Tuesday Throwback: Extra Gum’s Story Of Sarah & Juan

This past weekend, I went to a wedding where the couple used Haley Reinhart’s “Can’t Help Falling in Love” as their first dance song. The song came to prominence from its usage in Extra Gum’s mega-viral 2015 spot “The Story of Sarah & Juan.” It was a romantic tearjerker that was also interesting in the fact that it told a story not even about the product, but a creative use of the packaging. So let’s take a look back at this lovely ad from Extra.

 

 

Advertisements

Extra Gum’s Lovely New Commercial Follows A Young Couple’s Relationship

Extra Gum’s origami commercial from 2013 was extremely popular, and still stands as one of the most viewed and shared posts on this blog. Now there’s a followup created by Energy BBDO that hits on another emotional soft spot: young people in love. In “The Story of Sarah & Juan”, we follow a young couple’s relationship through good and bad, stretching from high school into adulthood. Extra Gum plays a prominent role of course and the ad culminates with pictures drawn on Extra wrappers of memorable moments in their relationship and then a picture of the next step. Haley Reinhart provides a version of Elvis Presley’s oft-covered “Can’t Help Falling In Love”, a song that always manages to sound beautiful. A lovely, sweet, and yes, a little sappy spot from Extra Gum. Here’s some more information about it from Adweek.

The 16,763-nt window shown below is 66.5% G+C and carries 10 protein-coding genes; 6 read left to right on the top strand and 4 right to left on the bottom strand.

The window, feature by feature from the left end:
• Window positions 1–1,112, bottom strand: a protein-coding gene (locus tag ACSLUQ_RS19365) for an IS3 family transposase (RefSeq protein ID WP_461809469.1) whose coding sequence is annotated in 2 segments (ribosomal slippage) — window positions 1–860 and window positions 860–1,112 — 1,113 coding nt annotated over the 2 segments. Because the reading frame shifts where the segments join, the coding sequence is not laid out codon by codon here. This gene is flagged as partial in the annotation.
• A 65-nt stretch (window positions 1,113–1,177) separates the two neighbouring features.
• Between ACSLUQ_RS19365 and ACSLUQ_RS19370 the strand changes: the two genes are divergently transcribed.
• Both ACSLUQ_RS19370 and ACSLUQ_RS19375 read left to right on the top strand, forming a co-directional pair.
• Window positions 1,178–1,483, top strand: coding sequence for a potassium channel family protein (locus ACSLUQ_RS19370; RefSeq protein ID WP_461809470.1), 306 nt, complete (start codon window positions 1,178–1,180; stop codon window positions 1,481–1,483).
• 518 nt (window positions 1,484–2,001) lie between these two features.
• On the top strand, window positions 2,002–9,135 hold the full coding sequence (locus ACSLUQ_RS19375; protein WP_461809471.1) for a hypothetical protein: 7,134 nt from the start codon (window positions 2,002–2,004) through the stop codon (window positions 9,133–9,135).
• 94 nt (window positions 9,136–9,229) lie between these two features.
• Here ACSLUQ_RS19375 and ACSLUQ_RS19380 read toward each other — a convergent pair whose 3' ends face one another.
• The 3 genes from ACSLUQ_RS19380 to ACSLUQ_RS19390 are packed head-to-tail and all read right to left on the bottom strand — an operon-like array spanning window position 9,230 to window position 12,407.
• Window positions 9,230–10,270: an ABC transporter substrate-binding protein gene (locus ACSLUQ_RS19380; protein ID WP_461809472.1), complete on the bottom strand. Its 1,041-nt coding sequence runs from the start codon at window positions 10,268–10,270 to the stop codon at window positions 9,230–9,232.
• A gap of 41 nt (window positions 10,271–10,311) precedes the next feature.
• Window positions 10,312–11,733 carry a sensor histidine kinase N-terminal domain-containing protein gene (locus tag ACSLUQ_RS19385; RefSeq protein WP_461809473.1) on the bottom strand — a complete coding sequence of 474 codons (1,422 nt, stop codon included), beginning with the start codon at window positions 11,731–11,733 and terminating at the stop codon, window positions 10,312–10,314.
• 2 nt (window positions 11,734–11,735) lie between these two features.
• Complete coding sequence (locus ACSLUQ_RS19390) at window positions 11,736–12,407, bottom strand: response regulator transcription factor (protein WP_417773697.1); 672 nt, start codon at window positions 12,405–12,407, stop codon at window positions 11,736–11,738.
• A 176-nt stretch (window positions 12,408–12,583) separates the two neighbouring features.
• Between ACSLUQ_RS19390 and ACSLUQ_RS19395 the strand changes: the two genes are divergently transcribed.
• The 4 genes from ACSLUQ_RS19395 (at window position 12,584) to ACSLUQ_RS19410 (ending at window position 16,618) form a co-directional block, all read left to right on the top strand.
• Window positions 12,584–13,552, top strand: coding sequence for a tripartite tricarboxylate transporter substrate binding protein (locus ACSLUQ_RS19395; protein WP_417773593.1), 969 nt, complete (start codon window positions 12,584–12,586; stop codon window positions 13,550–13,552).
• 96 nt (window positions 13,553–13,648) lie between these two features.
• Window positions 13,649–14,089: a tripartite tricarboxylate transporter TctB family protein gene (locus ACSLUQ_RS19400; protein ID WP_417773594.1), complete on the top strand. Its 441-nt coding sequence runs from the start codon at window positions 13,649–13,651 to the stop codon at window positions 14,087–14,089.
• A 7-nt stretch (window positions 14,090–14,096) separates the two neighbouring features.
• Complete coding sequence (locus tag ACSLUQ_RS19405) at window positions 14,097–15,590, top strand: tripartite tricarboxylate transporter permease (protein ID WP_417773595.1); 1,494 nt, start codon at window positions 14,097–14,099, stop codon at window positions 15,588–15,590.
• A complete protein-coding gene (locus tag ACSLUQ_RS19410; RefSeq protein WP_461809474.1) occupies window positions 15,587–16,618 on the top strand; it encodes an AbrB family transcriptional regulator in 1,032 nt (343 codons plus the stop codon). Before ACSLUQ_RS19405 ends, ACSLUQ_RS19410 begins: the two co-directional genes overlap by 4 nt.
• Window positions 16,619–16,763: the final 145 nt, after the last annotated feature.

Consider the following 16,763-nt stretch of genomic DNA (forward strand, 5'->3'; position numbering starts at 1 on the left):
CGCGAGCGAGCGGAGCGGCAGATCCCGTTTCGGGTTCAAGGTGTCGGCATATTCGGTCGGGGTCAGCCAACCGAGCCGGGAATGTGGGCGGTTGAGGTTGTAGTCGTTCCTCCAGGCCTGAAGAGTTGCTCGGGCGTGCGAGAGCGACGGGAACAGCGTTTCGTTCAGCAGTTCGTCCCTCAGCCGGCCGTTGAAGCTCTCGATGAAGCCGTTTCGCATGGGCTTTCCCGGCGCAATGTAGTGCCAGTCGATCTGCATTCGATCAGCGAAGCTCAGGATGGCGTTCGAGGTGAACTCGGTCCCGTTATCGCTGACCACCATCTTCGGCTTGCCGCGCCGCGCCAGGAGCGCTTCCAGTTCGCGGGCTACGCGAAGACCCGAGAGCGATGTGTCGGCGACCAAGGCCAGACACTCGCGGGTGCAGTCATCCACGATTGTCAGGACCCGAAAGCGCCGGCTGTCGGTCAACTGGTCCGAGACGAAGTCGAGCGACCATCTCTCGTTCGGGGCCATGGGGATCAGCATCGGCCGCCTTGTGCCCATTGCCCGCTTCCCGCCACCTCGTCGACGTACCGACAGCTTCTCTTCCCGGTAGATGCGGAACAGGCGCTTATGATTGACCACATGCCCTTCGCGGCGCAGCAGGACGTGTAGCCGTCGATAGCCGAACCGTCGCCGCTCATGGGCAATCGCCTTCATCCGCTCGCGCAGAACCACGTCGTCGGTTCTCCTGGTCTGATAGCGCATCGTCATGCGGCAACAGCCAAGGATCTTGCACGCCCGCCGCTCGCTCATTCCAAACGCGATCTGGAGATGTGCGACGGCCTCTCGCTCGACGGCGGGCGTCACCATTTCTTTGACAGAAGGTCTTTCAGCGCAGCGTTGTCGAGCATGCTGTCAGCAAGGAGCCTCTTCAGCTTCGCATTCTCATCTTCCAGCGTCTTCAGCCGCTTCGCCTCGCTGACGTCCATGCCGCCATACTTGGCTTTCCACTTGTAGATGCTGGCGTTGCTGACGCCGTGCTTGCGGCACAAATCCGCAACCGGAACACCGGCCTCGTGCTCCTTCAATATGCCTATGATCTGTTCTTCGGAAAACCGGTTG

Extra Gum’s Emotional Origami Commercial

Appealing to emotions is a crucial part of advertising, and this can be especially true in more “boring” categories. If an advertisement can assign a sentimental value to something that is typically thought of as practical, it’s a great strategic advantage. This is very apparent in a new commercial from Extra Gum, created by Energy BBDO Chicago. Gum might not be the most exciting item, and its sales have been falling in recent years. So Extra falls on its classic identity of a long-lasting gum in an unexpected way.

The spot starts with a father teaching his young daughter how to make a paper crane with his gum wrapper, and she starts making her own. Time marches on, and the birds become something of a collector’s item for the girl as she grows up. Finally, the parents are packing the car to send her off to college, when the father drops a box…and then finds that it’s full of paper cranes. If that was a reference to the thousand paper cranes legend, it’s a great one. The ad closes with a voiceover saying “sometimes the little things last the longest.” Overall, the spot has a similar message (though a less beautiful execution) to Vodafone’s ad from earlier this year. It’s a nice, sweet, sentimental commercial. Is it a little sappy? Yep. But a little sap isn’t so bad sometimes.

%d bloggers like this: